Stockholm, May 21, 2021 – Turkmen authorities should immediately release journalist Nurgeldi Halykov from prison and allow him and all other journalists to work freely, the Committee to Protect Journalists said today.
On September 15, 2020, the Bagtyýarlyk District Court in Ashgabat, the capital, sentenced Halykov, a freelance correspondent working for the independent Netherlands-based news website Turkmen.news, to four years in prison on fraud charges, according to news reports, a statement by Turkmen.news, and the website’s director, Ruslan Myatiev, who spoke to CPJ in a video interview.
Myatiev said he believed the charges against Halykov were fabricated in retaliation for his journalistic activity, adding that the journalist contributed to the outlet since 2017, and his material was published without attribution to protect him from government retaliation.
Halykov was not included on CPJ’s December 1, 2020, prison census because CPJ was not aware of his case at the time. He is being held at the LB-E/12 police facility in the eastern Lebap region, according to a government document published in Turkmen.news’ statement.
“Turkmen authorities should immediately and unconditionally release journalist Nurgeldi Halykov from prison and cease filing retaliatory criminal charges against journalists for their work,” said Gulnoza Said, CPJ’s Europe and Central Asia coordinator, in New York. “For too long, correspondents of foreign independent media outlets have had to live in fear of arbitrary detention on spurious charges. Turkmenistan must live up to its international commitments and allow the press to work freely.”
On July 12, 2020, Halykov found an image on social media showing a World Health Organization delegation at a hotel in Ashgabat, and forwarded it to Turkmen.news, which published it later that day, according to the outlet’s statement.
The following day, Halykov’s acquaintance who had posted that photo asked him if he had passed the image to the news outlet; a few hours later, police called Halykov and summoned him for questioning, that statement said, adding that the outlet lost all contact with the journalist after July 13, with the exception of a brief message on July 26 explaining authorities’ allegations against him.
Turkmen.news learned of Halykov’s sentencing in October, according to a December 14 report by the outlet, which stated that authorities accused the journalist of fraud by failing to repay a $5,000 loan from a friend.
The outlet had refrained from publishing any news about his case until that report, which said that law enforcement officers had falsely promised Halykov’s family that the journalist would be included in a batch of presidential pardons on December 12.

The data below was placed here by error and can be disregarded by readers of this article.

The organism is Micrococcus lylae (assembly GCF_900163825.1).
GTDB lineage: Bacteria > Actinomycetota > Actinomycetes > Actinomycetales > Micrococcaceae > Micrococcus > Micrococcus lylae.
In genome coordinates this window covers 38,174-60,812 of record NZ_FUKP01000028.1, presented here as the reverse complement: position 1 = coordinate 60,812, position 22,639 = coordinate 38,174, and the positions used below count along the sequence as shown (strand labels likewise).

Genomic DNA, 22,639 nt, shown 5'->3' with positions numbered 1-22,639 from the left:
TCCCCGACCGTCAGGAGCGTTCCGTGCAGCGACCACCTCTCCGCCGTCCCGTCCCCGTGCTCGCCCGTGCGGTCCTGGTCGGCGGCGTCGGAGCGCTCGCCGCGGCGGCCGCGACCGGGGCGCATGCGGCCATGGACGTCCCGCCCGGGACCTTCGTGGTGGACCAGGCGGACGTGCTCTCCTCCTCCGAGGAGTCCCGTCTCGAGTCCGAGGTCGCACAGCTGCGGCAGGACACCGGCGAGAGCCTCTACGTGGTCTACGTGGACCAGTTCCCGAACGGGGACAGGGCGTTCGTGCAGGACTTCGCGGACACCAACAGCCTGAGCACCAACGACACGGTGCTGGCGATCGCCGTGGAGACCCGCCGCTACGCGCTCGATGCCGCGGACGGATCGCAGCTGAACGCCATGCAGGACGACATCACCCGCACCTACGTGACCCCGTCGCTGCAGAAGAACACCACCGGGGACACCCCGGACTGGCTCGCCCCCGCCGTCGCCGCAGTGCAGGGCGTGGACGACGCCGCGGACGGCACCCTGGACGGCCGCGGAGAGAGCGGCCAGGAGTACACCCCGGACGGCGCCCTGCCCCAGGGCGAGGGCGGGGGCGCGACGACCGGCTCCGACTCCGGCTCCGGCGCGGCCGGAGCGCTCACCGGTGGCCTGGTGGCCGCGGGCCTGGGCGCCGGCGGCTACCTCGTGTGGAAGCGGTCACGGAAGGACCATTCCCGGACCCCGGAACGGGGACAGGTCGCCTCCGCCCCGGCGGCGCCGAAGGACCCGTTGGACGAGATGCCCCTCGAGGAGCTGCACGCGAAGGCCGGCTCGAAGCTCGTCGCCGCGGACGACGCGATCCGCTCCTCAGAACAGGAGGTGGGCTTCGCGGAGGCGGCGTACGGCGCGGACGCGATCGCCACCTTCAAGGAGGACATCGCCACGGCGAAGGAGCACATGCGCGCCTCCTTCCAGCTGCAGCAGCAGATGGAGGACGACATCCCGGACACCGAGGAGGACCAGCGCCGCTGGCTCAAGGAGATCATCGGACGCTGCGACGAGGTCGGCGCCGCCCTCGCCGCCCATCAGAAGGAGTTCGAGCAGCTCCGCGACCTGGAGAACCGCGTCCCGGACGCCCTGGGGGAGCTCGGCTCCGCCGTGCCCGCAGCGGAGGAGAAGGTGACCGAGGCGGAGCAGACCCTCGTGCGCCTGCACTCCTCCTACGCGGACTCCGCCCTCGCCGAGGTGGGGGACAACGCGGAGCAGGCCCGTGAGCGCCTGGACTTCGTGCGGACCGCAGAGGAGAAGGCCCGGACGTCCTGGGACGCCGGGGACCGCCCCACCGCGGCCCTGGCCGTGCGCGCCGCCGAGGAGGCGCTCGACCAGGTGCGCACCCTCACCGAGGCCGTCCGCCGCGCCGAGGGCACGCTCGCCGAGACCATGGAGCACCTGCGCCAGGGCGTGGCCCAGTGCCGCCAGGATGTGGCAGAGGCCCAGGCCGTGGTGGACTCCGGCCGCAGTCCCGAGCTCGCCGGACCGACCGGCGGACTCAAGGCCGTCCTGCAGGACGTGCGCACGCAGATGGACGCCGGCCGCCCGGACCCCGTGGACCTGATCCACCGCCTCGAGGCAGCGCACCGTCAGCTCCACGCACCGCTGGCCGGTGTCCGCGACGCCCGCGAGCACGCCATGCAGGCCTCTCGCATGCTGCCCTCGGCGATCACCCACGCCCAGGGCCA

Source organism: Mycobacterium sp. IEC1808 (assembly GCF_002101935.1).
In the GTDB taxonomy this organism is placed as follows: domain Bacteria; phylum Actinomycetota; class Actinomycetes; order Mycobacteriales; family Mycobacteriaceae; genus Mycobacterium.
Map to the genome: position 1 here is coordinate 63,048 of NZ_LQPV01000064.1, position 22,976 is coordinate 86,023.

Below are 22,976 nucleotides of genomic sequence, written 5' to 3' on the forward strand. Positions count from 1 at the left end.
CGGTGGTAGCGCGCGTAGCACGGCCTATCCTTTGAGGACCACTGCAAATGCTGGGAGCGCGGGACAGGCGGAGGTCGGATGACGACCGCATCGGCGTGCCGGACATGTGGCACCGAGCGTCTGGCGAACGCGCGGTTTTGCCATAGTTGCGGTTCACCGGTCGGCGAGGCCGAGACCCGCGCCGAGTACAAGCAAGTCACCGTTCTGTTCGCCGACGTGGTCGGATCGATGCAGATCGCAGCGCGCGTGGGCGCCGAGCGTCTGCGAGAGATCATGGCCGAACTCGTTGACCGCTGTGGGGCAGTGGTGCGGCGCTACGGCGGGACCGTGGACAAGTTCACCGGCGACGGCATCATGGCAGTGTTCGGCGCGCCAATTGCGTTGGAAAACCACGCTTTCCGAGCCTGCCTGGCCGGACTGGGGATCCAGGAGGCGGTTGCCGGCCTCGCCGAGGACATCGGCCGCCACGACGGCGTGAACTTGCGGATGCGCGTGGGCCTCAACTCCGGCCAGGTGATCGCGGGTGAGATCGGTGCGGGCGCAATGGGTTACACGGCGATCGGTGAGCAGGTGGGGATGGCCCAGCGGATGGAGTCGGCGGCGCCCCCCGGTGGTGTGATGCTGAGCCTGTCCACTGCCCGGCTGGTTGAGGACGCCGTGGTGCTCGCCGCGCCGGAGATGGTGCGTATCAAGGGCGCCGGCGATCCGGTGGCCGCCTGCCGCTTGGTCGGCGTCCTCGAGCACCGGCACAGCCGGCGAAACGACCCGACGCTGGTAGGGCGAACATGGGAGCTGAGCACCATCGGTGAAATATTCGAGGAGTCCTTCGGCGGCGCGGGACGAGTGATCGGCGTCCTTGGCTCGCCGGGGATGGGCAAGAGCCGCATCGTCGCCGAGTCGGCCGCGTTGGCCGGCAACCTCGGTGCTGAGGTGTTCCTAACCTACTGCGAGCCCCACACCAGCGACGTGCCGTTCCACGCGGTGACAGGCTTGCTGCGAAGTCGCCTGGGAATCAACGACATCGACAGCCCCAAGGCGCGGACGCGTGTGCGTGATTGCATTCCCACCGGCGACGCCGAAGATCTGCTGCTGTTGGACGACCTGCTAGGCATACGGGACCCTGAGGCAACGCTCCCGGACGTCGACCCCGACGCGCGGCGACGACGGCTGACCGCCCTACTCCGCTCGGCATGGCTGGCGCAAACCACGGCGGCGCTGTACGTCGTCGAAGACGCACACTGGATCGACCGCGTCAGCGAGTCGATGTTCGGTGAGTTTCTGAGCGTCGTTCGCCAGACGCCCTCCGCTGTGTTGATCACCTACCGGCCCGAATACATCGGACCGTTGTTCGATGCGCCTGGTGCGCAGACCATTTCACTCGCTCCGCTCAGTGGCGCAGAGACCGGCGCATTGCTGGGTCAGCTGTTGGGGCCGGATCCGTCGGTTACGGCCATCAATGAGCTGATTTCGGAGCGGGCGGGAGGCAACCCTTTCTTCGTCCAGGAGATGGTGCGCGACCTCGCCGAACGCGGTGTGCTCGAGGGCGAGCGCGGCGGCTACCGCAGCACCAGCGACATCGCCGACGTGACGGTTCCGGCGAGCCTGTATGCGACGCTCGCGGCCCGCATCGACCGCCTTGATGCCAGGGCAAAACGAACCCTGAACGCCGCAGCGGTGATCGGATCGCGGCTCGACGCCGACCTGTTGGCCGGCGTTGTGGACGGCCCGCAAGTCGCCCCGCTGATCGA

Myatiev told CPJ that he believed the allegation of an unpaid loan was likely false, saying that Halykov was not in desperate need of money and had a close relationship with Myatiev and would have told him if he had financial problems. He added that failures to repay debts are rarely criminally prosecuted in Turkmenistan.
Myatiev told CPJ that he suspected that authorities had discovered Halykov’s wider work for Turkmen.news during questioning, and that was the reason for the extended prison sentence. He told CPJ that the journalist used secure communications and regularly cleaned his electronic records, and he was afraid that authorities physically abused Halykov to coerce a confession.
Halykov contributed material on a number of topics, but most recently had covered the government’s response to the pandemic, Myatiev said.
On February 17, several U.N. agencies sent a joint statement to Turkmen authorities detailing their concerns with Halykov’s sentence and requesting more information. The Turkmen government replied with three short paragraphs containing no new information, according to reports.
OSCE Representative on Freedom of the Media Teresa Ribeiro also raised Halykov’s detention during a meeting with Turkmen officials, according to a statement by the organization.
Myatiev said that he is now appealing to the World Bank to make Halykov’s release a condition for a $20 million loan requested by the Turkmen government to help fight COVID-19.
Turkmenistan is one of the most censored countries in the world, and all media outlets inside the country are owned or tightly controlled by the state, according to CPJ research. Independent foreign outlets rely on networks of correspondents who often publish anonymously, a number of whom have previously been jailed on retaliatory charges, according to news reports and CPJ reporting.
CPJ called several different phone numbers for the Turkmenistan Interior Ministry found online and supplied by local journalists, but the calls rang unanswered, did not go through, or the numbers were incorrect.
CPJ sent an email to an address listed for the ministry, but did not receive any reply.